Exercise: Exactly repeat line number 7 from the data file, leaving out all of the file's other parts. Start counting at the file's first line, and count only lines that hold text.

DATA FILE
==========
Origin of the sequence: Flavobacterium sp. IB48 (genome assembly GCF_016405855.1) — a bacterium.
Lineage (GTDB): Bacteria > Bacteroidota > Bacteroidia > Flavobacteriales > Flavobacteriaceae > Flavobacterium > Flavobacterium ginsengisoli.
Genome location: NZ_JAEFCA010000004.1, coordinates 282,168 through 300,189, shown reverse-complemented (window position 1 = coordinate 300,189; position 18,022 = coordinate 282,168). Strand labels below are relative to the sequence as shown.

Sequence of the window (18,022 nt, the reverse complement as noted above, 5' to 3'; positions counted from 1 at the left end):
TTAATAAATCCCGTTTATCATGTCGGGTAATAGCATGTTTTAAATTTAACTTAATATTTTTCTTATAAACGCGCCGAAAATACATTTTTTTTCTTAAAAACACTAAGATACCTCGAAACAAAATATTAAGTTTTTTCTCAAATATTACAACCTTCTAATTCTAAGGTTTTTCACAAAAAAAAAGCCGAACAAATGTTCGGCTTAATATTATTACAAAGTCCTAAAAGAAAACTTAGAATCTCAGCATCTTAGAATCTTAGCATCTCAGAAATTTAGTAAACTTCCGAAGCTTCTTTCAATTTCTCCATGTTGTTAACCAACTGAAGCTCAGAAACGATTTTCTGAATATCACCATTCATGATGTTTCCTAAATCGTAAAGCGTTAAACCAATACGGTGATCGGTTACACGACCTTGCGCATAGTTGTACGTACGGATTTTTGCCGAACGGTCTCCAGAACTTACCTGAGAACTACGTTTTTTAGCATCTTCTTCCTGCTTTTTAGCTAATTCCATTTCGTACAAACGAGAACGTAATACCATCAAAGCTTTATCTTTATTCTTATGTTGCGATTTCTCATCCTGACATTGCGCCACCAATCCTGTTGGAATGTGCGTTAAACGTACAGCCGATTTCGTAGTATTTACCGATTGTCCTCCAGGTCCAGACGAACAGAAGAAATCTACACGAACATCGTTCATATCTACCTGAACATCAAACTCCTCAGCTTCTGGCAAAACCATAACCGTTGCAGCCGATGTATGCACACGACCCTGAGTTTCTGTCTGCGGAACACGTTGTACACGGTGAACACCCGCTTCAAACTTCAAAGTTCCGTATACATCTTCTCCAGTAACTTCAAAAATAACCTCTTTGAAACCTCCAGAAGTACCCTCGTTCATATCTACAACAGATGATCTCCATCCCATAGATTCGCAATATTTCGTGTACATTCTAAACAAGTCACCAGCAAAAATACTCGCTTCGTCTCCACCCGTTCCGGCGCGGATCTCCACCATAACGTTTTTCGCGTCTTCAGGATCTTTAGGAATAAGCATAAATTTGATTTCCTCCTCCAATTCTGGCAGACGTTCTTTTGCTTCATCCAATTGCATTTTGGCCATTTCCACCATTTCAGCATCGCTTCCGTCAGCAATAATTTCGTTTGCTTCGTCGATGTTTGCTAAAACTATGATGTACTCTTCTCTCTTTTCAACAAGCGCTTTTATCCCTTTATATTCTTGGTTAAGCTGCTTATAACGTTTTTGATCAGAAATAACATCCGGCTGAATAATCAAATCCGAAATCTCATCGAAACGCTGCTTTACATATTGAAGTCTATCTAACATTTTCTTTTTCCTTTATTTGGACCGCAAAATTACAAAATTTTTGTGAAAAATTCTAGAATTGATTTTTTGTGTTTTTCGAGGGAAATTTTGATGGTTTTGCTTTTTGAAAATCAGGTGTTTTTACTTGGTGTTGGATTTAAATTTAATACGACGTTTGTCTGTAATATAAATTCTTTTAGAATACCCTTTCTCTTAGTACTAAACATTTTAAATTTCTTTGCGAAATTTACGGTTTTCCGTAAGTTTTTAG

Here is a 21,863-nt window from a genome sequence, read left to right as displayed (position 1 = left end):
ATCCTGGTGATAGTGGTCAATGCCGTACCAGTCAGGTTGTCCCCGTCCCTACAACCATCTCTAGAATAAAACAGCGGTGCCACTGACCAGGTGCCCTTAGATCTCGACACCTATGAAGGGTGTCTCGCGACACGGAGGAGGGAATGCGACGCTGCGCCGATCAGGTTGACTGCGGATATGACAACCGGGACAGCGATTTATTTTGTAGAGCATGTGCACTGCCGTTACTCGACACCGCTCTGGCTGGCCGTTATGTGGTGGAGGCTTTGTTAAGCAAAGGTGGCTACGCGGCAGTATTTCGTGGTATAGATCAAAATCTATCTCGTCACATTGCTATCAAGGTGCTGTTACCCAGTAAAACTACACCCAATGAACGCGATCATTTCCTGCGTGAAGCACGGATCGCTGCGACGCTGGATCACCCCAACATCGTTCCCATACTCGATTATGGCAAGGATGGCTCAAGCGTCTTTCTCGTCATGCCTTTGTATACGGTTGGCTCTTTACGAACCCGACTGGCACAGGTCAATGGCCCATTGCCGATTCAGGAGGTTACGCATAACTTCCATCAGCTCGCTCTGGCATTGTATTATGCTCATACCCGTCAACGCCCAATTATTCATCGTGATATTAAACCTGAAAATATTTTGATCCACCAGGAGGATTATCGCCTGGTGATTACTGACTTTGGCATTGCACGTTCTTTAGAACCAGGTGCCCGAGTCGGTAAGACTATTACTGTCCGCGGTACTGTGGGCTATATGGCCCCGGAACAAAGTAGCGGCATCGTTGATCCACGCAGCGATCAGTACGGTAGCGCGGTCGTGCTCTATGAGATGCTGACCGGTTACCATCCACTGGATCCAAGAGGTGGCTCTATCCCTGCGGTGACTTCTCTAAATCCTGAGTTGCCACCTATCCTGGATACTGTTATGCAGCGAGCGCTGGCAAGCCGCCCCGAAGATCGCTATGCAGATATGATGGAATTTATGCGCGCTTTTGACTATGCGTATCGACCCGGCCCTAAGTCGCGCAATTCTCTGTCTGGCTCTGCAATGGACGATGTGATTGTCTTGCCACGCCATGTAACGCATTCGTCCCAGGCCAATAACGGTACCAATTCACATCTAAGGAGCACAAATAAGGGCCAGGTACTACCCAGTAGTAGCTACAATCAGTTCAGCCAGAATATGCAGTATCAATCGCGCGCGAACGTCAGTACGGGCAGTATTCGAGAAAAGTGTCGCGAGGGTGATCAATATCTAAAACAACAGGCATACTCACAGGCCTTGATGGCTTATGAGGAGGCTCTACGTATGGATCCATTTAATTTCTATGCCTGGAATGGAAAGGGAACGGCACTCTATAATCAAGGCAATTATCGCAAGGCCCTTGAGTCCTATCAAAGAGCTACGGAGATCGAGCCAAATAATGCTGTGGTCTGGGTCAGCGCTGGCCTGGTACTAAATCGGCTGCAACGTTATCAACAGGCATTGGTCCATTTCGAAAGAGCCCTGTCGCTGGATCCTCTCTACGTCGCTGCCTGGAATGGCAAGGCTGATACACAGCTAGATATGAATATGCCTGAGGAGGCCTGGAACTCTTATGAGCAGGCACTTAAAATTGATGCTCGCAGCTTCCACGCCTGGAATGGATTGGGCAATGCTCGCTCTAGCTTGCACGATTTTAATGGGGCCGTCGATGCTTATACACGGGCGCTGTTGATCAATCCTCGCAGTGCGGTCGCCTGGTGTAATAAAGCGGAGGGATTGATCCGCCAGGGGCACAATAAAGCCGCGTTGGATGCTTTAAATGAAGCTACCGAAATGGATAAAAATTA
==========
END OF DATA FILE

ATCCTGGTGATAGTGGTCAATGCCGTACCAGTCAGGTTGTCCCCGTCCCTACAACCATCTCTAGAATAAAACAGCGGTGCCACTGACCAGGTGCCCTTAGATCTCGACACCTATGAAGGGTGTCTCGCGACACGGAGGAGGGAATGCGACGCTGCGCCGATCAGGTTGACTGCGGATATGACAACCGGGACAGCGATTTATTTTGTAGAGCATGTGCACTGCCGTTACTCGACACCGCTCTGGCTGGCCGTTATGTGGTGGAGGCTTTGTTAAGCAAAGGTGGCTACGCGGCAGTATTTCGTGGTATAGATCAAAATCTATCTCGTCACATTGCTATCAAGGTGCTGTTACCCAGTAAAACTACACCCAATGAACGCGATCATTTCCTGCGTGAAGCACGGATCGCTGCGACGCTGGATCACCCCAACATCGTTCCCATACTCGATTATGGCAAGGATGGCTCAAGCGTCTTTCTCGTCATGCCTTTGTATACGGTTGGCTCTTTACGAACCCGACTGGCACAGGTCAATGGCCCATTGCCGATTCAGGAGGTTACGCATAACTTCCATCAGCTCGCTCTGGCATTGTATTATGCTCATACCCGTCAACGCCCAATTATTCATCGTGATATTAAACCTGAAAATATTTTGATCCACCAGGAGGATTATCGCCTGGTGATTACTGACTTTGGCATTGCACGTTCTTTAGAACCAGGTGCCCGAGTCGGTAAGACTATTACTGTCCGCGGTACTGTGGGCTATATGGCCCCGGAACAAAGTAGCGGCATCGTTGATCCACGCAGCGATCAGTACGGTAGCGCGGTCGTGCTCTATGAGATGCTGACCGGTTACCATCCACTGGATCCAAGAGGTGGCTCTATCCCTGCGGTGACTTCTCTAAATCCTGAGTTGCCACCTATCCTGGATACTGTTATGCAGCGAGCGCTGGCAAGCCGCCCCGAAGATCGCTATGCAGATATGATGGAATTTATGCGCGCTTTTGACTATGCGTATCGACCCGGCCCTAAGTCGCGCAATTCTCTGTCTGGCTCTGCAATGGACGATGTGATTGTCTTGCCACGCCATGTAACGCATTCGTCCCAGGCCAATAACGGTACCAATTCACATCTAAGGAGCACAAATAAGGGCCAGGTACTACCCAGTAGTAGCTACAATCAGTTCAGCCAGAATATGCAGTATCAATCGCGCGCGAACGTCAGTACGGGCAGTATTCGAGAAAAGTGTCGCGAGGGTGATCAATATCTAAAACAACAGGCATACTCACAGGCCTTGATGGCTTATGAGGAGGCTCTACGTATGGATCCATTTAATTTCTATGCCTGGAATGGAAAGGGAACGGCACTCTATAATCAAGGCAATTATCGCAAGGCCCTTGAGTCCTATCAAAGAGCTACGGAGATCGAGCCAAATAATGCTGTGGTCTGGGTCAGCGCTGGCCTGGTACTAAATCGGCTGCAACGTTATCAACAGGCATTGGTCCATTTCGAAAGAGCCCTGTCGCTGGATCCTCTCTACGTCGCTGCCTGGAATGGCAAGGCTGATACACAGCTAGATATGAATATGCCTGAGGAGGCCTGGAACTCTTATGAGCAGGCACTTAAAATTGATGCTCGCAGCTTCCACGCCTGGAATGGATTGGGCAATGCTCGCTCTAGCTTGCACGATTTTAATGGGGCCGTCGATGCTTATACACGGGCGCTGTTGATCAATCCTCGCAGTGCGGTCGCCTGGTGTAATAAAGCGGAGGGATTGATCCGCCAGGGGCACAATAAAGCCGCGTTGGATGCTTTAAATGAAGCTACCGAAATGGATAAAAATTA